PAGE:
Thursday, May 21, 2015

Broccoli

I'm not sure what the story is, but I have had several issues getting transplants going this year.  On top of that, my seedlings seem to be growing at a much slower pace - or maybe it just seems that way because of how far behind I was to begin with.

I'm now doing a mass hardening off, trying to get everything in the ground by next week.  Three flats that will be planted out within the next couple of days are sitting on the sunny back deck, while six flats with next weeks plantings are hardening off in the relative protection of the north facing front porch for now:

Next Weeks Plantings Hardening Off
 
Aside from the slow growth - which may simply be my perception - I've also had other issues, especially with the brassicas.  First there was spotty germination.  Then I had a handful of seedlings that germinated but refused to shed their seed coat.  I tried to keep the seedling moist, hoping that the seed coat would pop off, but most of them just stopped growing.  This happened with several different varieties of veg from different sources, so I'm thinking it must have been something I did.  I likely messed up on one of two counts - either when I sowed the seeds (I've heard that sowing too shallowly can cause this) or in taking care of them (my grow light stand was full to bursting at one point and some of the cells did dry out a bit too much a few times).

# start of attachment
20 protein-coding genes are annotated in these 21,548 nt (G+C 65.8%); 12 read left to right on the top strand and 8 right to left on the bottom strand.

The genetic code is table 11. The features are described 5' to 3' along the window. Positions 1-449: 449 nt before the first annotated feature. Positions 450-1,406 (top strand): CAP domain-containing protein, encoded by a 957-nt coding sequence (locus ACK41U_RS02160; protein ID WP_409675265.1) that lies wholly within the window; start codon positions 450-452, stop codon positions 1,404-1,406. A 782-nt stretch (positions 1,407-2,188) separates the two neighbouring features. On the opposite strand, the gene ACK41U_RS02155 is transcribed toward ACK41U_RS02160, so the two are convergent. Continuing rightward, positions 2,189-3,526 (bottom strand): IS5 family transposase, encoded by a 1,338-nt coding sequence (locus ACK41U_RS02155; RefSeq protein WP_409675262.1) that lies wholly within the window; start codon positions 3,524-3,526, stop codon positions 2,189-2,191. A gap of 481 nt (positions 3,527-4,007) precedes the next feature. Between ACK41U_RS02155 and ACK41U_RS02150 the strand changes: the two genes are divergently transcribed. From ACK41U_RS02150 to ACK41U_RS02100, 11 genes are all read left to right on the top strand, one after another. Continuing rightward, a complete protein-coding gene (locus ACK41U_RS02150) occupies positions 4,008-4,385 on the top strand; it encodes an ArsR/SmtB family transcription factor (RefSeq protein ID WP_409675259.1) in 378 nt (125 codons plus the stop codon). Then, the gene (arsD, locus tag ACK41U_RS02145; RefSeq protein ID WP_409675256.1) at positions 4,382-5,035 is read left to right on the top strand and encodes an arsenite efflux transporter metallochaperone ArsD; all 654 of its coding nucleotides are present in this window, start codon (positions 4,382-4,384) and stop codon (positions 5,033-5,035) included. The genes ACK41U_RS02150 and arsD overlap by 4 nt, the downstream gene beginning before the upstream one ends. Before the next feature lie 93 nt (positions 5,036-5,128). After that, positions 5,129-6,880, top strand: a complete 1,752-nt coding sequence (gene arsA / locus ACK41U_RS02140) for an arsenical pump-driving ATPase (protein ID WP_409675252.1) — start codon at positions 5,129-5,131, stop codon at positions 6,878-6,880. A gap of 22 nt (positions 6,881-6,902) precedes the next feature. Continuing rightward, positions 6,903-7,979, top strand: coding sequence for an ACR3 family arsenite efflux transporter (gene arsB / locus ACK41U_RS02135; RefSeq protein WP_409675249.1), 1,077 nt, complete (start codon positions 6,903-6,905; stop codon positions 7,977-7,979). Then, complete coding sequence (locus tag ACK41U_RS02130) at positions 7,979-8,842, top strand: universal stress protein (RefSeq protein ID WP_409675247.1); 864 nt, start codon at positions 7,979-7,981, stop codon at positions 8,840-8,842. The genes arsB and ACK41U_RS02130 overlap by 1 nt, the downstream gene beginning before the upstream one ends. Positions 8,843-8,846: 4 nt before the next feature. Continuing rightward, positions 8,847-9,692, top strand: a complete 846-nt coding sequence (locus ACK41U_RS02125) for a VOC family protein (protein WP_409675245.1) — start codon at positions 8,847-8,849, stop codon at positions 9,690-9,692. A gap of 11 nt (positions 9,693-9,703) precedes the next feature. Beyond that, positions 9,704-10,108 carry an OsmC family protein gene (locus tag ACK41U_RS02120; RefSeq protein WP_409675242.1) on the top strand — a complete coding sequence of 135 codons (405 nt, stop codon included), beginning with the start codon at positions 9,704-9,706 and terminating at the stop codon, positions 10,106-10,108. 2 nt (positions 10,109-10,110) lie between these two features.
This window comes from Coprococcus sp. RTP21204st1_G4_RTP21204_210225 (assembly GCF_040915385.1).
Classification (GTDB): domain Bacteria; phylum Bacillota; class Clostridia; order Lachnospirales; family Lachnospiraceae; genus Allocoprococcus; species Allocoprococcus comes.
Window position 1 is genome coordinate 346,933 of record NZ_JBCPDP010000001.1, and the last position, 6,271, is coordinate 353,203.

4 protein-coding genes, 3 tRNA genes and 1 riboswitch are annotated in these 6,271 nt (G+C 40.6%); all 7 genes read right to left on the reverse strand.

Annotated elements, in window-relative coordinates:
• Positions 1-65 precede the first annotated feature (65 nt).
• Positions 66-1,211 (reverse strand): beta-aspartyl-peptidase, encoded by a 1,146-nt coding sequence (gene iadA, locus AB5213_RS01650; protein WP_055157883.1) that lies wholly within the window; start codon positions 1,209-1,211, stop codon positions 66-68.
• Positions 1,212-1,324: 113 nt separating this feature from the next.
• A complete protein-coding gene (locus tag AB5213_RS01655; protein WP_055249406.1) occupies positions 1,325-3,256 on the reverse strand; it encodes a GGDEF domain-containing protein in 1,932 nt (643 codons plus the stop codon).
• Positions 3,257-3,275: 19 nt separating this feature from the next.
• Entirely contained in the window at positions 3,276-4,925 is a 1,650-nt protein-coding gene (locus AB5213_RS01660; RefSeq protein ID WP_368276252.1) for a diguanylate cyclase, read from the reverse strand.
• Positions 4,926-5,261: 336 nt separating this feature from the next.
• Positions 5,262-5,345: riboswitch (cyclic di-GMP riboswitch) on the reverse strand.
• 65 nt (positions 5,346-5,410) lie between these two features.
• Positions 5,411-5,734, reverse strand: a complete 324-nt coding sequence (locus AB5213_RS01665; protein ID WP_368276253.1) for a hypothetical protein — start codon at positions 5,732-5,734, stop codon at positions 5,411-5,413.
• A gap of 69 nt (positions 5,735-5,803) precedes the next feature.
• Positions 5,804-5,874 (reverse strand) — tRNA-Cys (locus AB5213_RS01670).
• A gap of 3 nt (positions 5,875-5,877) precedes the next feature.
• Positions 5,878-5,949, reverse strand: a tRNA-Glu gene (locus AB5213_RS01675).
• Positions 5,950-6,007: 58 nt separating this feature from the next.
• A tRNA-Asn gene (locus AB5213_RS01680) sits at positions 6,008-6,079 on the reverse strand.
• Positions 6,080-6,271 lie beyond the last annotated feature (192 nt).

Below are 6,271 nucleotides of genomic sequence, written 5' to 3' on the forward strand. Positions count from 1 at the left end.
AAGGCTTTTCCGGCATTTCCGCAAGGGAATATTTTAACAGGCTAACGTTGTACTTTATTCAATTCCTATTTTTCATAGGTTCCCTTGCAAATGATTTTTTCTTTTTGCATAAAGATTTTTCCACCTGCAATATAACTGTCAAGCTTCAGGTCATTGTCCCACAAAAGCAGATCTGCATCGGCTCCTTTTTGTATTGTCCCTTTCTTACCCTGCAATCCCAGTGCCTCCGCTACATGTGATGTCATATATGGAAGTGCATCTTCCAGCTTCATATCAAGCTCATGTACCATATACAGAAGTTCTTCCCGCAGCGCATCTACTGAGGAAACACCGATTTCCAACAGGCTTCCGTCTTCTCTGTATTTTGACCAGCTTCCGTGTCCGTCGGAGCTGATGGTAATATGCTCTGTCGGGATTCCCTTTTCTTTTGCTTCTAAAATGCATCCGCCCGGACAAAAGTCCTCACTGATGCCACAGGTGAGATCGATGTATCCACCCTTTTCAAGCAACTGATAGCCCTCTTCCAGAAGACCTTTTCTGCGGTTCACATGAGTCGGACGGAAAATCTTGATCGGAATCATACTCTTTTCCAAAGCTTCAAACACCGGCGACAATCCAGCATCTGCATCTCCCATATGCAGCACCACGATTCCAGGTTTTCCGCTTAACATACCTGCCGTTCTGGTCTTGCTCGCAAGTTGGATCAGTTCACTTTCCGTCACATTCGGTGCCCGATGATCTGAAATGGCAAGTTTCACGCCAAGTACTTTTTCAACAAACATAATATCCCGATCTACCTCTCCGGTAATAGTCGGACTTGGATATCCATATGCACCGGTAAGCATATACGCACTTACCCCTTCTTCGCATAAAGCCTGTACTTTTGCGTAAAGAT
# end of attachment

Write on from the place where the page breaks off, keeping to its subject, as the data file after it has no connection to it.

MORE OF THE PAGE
So on to the broccoli which was started at the end of April, 3 weeks behind schedule.  It wasn't until I was trying to figure out where to put everything that I realized that I had way too little space and far too many brassicas to plant.  Ideally, I would love to devote one or even two full beds to broccoli.  As it stands, my affection for Chinese greens has limited the available space for broccoli to a paltry 4' x 4' spot.

Last year (based on square foot planting recommendations), I planted the broccoli 12” apart in all directions but a recent post by Daphne made me realize that I was likely planting them much too closely.  I wanted to increase the spacing, but I also had 4 varieties to grow this spring….in a 4’ x 4’ spot.  What to do, what to do…

I decided to space the plants 12” apart in two rows spaced 24” apart, which will allow me to squeeze in 2 plants per variety.  I’m hoping that this is enough space to give me some halfway decent results.  As for varieties, I’m growing Packman and Munchkin from last year as well as two new ones.


Arcadia (70 days, Pinetree)

Photo Source:  Pinetree